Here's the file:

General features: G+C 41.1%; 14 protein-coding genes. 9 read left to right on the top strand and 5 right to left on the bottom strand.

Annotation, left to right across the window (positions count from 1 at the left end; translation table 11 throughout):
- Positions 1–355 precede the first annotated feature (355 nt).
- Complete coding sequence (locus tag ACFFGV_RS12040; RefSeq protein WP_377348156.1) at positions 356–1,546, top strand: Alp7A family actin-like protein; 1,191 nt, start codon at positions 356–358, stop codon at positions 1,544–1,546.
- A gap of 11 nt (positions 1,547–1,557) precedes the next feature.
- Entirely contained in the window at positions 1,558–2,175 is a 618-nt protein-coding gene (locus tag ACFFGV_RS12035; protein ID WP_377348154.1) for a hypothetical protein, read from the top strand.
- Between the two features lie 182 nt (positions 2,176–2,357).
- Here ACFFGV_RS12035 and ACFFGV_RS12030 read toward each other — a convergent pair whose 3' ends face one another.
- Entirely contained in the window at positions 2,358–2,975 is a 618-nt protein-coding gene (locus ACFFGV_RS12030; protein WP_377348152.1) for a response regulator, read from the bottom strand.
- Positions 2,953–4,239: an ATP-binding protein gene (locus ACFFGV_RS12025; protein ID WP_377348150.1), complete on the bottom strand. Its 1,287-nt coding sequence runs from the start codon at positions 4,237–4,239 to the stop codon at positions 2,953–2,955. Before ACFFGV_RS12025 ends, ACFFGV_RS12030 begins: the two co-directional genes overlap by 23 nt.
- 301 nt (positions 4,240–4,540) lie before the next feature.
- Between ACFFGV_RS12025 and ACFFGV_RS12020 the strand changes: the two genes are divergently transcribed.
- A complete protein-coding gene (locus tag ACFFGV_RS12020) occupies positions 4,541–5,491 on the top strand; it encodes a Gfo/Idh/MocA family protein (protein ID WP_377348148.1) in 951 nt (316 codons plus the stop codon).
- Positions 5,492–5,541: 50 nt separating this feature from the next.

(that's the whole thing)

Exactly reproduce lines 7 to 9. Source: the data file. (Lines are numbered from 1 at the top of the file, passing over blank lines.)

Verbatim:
- Between the two features lie 182 nt (positions 2,176–2,357).
- Here ACFFGV_RS12035 and ACFFGV_RS12030 read toward each other — a convergent pair whose 3' ends face one another.
- Entirely contained in the window at positions 2,358–2,975 is a 618-nt protein-coding gene (locus ACFFGV_RS12030; protein WP_377348152.1) for a response regulator, read from the bottom strand.